How many brains have you got? Answer: two – a left brain and a right brain, each interacting with the other but working very differently. And according to Dr Allan Schore of the Department of Psychiatry and Biobehavioral Sciences at UCLA, a revolution is underway in how much value we give to the right brain.

In his encyclopedic book, The Science of the Art of Psychotherapy – on which I’m drawing here – Schore makes the point that, after decades of focus on the brain’s left hemisphere, the emphasis of developmental science, biology and neuroscience has now shifted to the right hemisphere. And with that has come an unexpected challenge to the traditional belief in the dominance of the logical left brain and a discovery of the supreme importance of the emotional right brain in everyday life.

The left side of the brain is the seat of your conscious self, mediating awareness and dealing with thoughts, analysis and language. The right side is the home of your unconscious mind and deals with the management of your emotions and non-verbal communication (accounting for 60% of all communication), as well as relationships, coping with stress, empathy, trust, identification with others, autobiographical memories and identity.

A mother’s right brain

Of particular interest is the impact that a mother has on the physical development of the right brain of her small child. Just as direct left-brain to left-brain communication happens through a mother’s words, so direct right-brain to right-brain (unconscious) communication happens without words when a child is tuned to receive it. A mother’s tone, eye contact, facial expressions, gestures, touch, posture and levels of attention will all impact on an infant and on the development of synaptic connections in their right brain.

Good and bad effects of a mother’s right brain

If a child grows up with secure experiences of love, attention, containment and nurturing, those experiences will be imprinted onto their developing brain’s neural circuitry. If a child’s predominant experiences are of distress, separation, abuse, neglect, fear, stress or rage, then those experiences will also be laid down. In the former case, the mother’s soothing regulation of the child’s powerful emotions should gradually be taken over by the child so that he or she can do it for themselves. In the latter case – the experience of trauma – that may not happen and the child may grow up with an impaired capacity for regulating their emotions or empathizing with others. Many people have childhoods that place them somewhere between these two poles.

Dissociation and other effects of trauma

Difficulty with emotional control and empathy resulting from trauma might manifest in a variety of ways including high anxiety, anger problems, addictions, self-harming, relationship problems or conditions such as borderline personality disorder and complex post-traumatic stress disorder.

Sometimes dissociation may be an automatic response to stress. That’s when a person glazes over and may have a sense of being cut off from themselves and their feelings or from the world around them, together perhaps with a sense of fragmentation. Dissociation is a defence of last resort and is effectively the brain going offline in the face of a past trauma which is triggered anew by something (perhaps relatively mild) in the present.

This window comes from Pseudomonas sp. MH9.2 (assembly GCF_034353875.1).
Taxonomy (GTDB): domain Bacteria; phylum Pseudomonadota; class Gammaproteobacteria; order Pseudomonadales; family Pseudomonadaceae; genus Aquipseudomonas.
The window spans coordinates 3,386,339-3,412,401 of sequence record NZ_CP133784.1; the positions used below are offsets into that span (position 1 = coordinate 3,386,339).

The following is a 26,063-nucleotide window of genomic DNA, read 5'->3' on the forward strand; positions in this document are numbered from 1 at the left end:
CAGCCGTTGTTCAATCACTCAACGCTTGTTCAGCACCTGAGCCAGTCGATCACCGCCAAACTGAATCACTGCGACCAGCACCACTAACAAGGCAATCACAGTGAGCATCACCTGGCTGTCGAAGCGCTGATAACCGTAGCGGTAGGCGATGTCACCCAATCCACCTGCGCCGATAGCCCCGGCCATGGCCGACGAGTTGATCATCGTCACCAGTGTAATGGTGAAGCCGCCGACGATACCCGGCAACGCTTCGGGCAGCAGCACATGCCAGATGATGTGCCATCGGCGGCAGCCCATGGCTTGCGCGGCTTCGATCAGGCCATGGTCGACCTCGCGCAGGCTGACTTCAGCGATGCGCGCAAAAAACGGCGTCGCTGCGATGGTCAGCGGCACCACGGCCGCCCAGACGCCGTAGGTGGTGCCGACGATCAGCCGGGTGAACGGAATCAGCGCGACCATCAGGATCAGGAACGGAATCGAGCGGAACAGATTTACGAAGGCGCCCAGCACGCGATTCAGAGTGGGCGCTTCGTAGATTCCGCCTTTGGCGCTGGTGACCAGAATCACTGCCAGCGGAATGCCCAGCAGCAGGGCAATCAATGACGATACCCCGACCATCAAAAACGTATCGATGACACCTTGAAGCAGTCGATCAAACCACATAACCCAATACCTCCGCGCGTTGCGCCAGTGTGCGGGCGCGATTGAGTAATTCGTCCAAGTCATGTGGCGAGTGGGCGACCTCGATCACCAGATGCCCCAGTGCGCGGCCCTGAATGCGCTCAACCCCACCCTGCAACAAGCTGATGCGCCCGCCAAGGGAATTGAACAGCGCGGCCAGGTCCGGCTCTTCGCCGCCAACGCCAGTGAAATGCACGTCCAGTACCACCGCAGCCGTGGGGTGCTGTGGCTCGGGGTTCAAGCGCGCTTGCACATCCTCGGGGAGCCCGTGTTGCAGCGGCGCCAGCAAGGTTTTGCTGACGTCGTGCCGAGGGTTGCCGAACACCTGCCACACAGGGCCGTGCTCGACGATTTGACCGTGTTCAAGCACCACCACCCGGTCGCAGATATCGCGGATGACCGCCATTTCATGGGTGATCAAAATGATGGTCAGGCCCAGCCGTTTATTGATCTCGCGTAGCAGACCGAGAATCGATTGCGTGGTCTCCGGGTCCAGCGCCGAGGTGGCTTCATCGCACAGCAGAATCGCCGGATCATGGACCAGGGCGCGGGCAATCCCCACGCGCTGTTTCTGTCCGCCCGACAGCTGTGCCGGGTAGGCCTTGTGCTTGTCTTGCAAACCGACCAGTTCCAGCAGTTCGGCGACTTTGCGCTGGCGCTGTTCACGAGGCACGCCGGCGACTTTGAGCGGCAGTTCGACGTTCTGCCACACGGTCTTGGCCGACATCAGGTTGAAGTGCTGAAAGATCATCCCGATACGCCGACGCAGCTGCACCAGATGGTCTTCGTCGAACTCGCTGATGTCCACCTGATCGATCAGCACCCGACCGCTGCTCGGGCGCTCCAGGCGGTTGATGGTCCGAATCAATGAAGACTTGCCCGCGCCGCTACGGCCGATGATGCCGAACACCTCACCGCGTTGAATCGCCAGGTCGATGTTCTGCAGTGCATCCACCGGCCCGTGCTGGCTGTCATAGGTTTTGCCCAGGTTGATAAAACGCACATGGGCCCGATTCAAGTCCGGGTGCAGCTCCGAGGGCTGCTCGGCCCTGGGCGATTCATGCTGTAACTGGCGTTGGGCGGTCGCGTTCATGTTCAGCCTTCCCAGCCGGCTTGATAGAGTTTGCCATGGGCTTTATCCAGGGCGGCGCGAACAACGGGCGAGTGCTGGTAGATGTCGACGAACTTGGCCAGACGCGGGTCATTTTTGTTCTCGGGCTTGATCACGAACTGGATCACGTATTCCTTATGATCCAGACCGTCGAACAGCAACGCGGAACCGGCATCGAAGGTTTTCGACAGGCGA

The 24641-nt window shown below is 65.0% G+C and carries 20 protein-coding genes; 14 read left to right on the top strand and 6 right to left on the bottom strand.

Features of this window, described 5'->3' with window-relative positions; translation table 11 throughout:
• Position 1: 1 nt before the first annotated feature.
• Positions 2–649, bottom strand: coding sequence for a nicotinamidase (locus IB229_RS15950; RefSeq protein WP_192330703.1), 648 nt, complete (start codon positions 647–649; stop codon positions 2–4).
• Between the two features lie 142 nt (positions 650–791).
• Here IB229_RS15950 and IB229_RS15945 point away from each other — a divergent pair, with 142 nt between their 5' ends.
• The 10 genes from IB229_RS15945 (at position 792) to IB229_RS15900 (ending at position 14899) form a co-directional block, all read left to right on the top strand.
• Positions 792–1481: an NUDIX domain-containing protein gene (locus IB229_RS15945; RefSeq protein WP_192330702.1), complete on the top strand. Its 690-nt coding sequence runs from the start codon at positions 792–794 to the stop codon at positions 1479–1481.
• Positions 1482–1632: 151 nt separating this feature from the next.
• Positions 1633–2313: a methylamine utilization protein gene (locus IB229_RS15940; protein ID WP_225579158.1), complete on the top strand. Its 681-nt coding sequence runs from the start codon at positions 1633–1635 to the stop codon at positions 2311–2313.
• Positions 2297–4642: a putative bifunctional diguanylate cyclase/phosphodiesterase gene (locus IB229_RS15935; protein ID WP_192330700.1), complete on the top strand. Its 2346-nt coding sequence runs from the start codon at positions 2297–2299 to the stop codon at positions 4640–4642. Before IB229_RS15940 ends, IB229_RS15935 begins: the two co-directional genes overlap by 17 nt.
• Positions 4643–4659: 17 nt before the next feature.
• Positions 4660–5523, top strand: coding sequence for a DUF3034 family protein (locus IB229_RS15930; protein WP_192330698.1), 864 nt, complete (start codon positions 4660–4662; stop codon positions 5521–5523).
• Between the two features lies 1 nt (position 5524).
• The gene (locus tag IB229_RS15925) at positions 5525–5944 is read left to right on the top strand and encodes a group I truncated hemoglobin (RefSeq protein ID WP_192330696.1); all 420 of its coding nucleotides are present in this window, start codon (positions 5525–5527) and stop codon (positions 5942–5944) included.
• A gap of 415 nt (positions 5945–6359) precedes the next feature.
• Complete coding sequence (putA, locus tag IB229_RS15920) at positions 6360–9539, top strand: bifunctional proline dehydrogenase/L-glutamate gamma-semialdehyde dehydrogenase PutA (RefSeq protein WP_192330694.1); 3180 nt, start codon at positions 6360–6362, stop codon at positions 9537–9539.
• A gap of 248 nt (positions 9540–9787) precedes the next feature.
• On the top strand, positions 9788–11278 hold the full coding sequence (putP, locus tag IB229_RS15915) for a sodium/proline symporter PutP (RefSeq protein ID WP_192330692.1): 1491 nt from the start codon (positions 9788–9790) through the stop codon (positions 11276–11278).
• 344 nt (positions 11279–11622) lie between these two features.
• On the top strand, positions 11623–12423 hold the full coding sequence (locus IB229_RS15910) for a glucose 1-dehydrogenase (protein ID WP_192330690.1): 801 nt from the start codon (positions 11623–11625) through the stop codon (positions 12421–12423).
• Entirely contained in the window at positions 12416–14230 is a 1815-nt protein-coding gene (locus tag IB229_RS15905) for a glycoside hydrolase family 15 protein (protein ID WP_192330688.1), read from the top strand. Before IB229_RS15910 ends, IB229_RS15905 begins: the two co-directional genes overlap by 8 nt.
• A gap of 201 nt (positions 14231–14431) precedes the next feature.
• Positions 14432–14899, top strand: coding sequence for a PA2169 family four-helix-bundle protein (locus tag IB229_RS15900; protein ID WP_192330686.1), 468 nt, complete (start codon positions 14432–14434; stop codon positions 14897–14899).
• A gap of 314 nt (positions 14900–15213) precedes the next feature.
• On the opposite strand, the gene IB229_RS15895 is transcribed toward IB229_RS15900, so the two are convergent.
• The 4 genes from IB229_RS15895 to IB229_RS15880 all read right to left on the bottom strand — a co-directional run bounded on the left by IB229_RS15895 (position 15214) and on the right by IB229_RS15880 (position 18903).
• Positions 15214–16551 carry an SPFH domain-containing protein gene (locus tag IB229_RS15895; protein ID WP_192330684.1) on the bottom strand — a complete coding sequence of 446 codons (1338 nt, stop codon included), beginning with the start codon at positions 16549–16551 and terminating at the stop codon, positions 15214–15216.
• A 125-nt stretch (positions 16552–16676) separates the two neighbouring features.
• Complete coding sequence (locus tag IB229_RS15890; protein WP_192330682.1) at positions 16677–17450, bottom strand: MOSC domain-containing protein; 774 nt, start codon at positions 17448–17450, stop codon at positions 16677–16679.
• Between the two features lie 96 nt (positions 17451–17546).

How psychotherapy may help the right brain

Psychotherapy doesn’t just involve conscious thought and communication, logic and analysis in the interplay between a therapist and a client. Unconscious to unconscious communication (ie right brain to right brain) also has a vital role to play in the healing process. Just as problems may have originated in right-brain to right-brain interactions in childhood, so they may be modified in the same way in adulthood. Because of the brain’s flexibility, the good news is that this is often still possible in later years.

For example, a therapist may ‘receive’ a person’s intense and perhaps frightening emotions, contain and process them on behalf of the person and ‘give them back’ in a less intense and less frightening form. Or a sensitive therapist may gradually allow a person to re-experience emotions that have been difficult to manage in safe doses in the secure environment that psychotherapy provides. In these ways what may previously have felt overwhelming can slowly be managed and made part of the person’s emotional life. Old ways of feeling and behaving may be loosened up and replaced by a more harmonious emotional world that also has greater spontaneity and flexibility.

Psychotherapy changes the brain

The fascinating thing is that this change happens physically in the brain and can be seen. Allan Schore quotes Dr Richard Glass of the University of Chicago: ‘Recent research in brain imaging, molecular biology, and neurogenetics has shown that psychotherapy changes brain function and structure. Such studies have shown that psychotherapy affects regional cerebral blood flow, neurotransmitter metabolism, gene expression, and persistent modifications in synaptic plasticity.’

Remarkable fluidity but that’s the right brain for you.